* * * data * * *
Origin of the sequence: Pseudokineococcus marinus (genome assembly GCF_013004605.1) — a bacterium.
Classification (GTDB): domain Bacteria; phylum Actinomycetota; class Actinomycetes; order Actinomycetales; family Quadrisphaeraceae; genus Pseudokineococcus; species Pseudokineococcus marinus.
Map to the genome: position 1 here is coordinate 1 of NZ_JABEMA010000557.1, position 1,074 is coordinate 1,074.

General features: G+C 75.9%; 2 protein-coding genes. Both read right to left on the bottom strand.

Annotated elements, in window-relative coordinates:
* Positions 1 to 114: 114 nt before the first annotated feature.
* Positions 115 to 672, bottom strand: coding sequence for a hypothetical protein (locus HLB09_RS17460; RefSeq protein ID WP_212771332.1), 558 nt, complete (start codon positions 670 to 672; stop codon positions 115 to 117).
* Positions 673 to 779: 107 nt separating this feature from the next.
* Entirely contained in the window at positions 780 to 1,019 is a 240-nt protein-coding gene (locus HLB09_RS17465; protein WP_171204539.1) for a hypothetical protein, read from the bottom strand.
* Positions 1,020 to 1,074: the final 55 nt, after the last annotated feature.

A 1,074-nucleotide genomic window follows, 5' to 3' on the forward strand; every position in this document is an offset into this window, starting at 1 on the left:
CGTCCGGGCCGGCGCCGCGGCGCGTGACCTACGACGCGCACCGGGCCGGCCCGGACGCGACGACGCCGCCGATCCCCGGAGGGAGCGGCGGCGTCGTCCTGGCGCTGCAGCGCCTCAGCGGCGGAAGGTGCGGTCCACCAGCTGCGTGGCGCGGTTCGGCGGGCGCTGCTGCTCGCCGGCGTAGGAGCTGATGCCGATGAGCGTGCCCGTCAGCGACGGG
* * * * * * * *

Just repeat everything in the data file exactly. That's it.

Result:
Origin of the sequence: Pseudokineococcus marinus (genome assembly GCF_013004605.1) — a bacterium.
Classification (GTDB): domain Bacteria; phylum Actinomycetota; class Actinomycetes; order Actinomycetales; family Quadrisphaeraceae; genus Pseudokineococcus; species Pseudokineococcus marinus.
Map to the genome: position 1 here is coordinate 1 of NZ_JABEMA010000557.1, position 1,074 is coordinate 1,074.

General features: G+C 75.9%; 2 protein-coding genes. Both read right to left on the bottom strand.

Annotated elements, in window-relative coordinates:
* Positions 1 to 114: 114 nt before the first annotated feature.
* Positions 115 to 672, bottom strand: coding sequence for a hypothetical protein (locus HLB09_RS17460; RefSeq protein ID WP_212771332.1), 558 nt, complete (start codon positions 670 to 672; stop codon positions 115 to 117).
* Positions 673 to 779: 107 nt separating this feature from the next.
* Entirely contained in the window at positions 780 to 1,019 is a 240-nt protein-coding gene (locus HLB09_RS17465; protein WP_171204539.1) for a hypothetical protein, read from the bottom strand.
* Positions 1,020 to 1,074: the final 55 nt, after the last annotated feature.

A 1,074-nucleotide genomic window follows, 5' to 3' on the forward strand; every position in this document is an offset into this window, starting at 1 on the left:
CGTCCGGGCCGGCGCCGCGGCGCGTGACCTACGACGCGCACCGGGCCGGCCCGGACGCGACGACGCCGCCGATCCCCGGAGGGAGCGGCGGCGTCGTCCTGGCGCTGCAGCGCCTCAGCGGCGGAAGGTGCGGTCCACCAGCTGCGTGGCGCGGTTCGGCGGGCGCTGCTGCTCGCCGGCGTAGGAGCTGATGCCGATGAGCGTGCCCGTCAGCGACGGG